It can be said that the actual success of the method’s usage depends the most on the teacher’s professional competence and willingness to accommodate, as well as on the provision of development programs for teaching staff. van Geel et al. (2018) support that claim, stating that “differentiated instruction is an important but complex teaching skill which many teachers have not mastered and feel unprepared for” (p. 51). This study also draws on the importance of offering the teachers opportunities to enhance their understanding of differentiated teaching. However, van Geel et al.’s (2018) research focuses more on the processes and tools for assessing the teachers’ professional skills in relation to differentiated teaching to determine their quality. According to van Geel et al. (2018), “the international literature on assessing teachers’ differentiation qualities describes the use of various instruments, ranging from self-reports to observation schemes and from perceived-difficulty instruments to student questionnaires” (p. 51). The study claims that in order for the teachers to be able to develop their differentiating skill further, they require well-designed self-evaluation tools to track their progress.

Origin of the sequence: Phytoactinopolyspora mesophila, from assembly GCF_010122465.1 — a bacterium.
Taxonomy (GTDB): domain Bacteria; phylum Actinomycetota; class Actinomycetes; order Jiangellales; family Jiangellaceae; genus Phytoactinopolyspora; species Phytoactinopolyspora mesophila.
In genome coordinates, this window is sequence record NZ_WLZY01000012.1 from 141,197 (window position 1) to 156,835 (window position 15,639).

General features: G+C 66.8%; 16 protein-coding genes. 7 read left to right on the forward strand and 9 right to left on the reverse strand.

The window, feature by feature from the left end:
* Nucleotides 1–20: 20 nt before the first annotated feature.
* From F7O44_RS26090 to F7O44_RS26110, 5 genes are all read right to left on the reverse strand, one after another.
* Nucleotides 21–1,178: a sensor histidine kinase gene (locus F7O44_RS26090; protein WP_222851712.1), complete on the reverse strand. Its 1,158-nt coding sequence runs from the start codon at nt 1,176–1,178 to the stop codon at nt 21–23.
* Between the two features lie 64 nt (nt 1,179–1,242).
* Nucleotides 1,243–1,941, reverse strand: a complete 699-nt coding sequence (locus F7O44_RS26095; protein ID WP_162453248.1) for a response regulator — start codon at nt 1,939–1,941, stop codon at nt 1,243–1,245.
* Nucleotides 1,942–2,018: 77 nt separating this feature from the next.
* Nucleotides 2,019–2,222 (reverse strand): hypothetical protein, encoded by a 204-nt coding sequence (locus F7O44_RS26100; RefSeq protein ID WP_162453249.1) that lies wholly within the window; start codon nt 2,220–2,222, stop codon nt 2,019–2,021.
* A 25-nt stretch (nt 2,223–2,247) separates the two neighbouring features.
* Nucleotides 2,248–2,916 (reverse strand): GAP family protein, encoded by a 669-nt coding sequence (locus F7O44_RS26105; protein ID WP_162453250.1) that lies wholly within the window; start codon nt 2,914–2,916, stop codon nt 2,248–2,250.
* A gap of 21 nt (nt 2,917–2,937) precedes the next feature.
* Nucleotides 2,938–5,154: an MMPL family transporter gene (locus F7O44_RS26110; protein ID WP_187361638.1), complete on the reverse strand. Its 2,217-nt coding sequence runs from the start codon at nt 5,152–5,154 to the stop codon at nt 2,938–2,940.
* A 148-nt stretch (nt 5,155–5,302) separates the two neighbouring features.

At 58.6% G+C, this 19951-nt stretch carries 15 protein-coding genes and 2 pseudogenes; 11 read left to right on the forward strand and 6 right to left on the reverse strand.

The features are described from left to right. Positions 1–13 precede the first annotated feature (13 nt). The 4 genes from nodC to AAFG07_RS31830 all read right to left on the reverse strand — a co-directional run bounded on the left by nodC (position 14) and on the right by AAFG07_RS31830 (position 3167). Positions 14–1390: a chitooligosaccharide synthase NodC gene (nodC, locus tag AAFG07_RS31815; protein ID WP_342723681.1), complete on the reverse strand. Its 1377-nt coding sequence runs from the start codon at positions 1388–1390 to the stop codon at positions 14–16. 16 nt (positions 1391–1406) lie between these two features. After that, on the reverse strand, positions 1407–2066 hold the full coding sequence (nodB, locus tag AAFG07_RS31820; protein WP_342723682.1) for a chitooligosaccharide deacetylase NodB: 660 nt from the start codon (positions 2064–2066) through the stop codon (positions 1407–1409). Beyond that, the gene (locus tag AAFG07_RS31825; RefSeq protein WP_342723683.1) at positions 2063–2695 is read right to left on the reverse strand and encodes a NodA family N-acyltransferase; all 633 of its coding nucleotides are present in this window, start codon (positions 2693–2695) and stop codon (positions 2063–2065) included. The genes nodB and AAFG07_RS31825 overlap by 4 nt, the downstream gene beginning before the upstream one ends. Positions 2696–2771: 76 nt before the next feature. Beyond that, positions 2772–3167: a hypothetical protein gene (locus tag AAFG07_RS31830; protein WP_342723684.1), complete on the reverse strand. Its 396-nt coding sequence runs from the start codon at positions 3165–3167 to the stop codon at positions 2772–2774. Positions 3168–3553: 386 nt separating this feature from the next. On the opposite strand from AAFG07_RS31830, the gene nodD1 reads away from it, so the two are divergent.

It is also interesting to discuss how differentiated teaching affects students’ performance, especially in mathematics. Prast et al. (2018) conducted a large-scale study to determine the effect of the method on students and their academical proficiency. According to the authors (2018), “teacher professional development about differentiation raised student achievement, as they learned how to adapt mathematics education to diverse educational needs” (p. 22). Teachers were offered a professional development program, and the effects of it were observed in the students. The authors (2018) emphasize that with the help of the program, “teachers learned how to adapt mathematics education to diverse educational needs” (p. 22). This research offers a significant body of evidence for the efficiency of differentiated teaching: students from thirty primary schools were observed for two consecutive years. Prast et al.’s (2018) study is similar to van Geel et al.’s and Suprayogi et al.’s researches as it also focuses on teachers and their differentiated teaching skills. However, the differences lie in the fact that Prast et al. (2018) linked teacher development directly to the students’ mathematical performance, providing supporting data on the point that differentiated teaching positively affects academical success.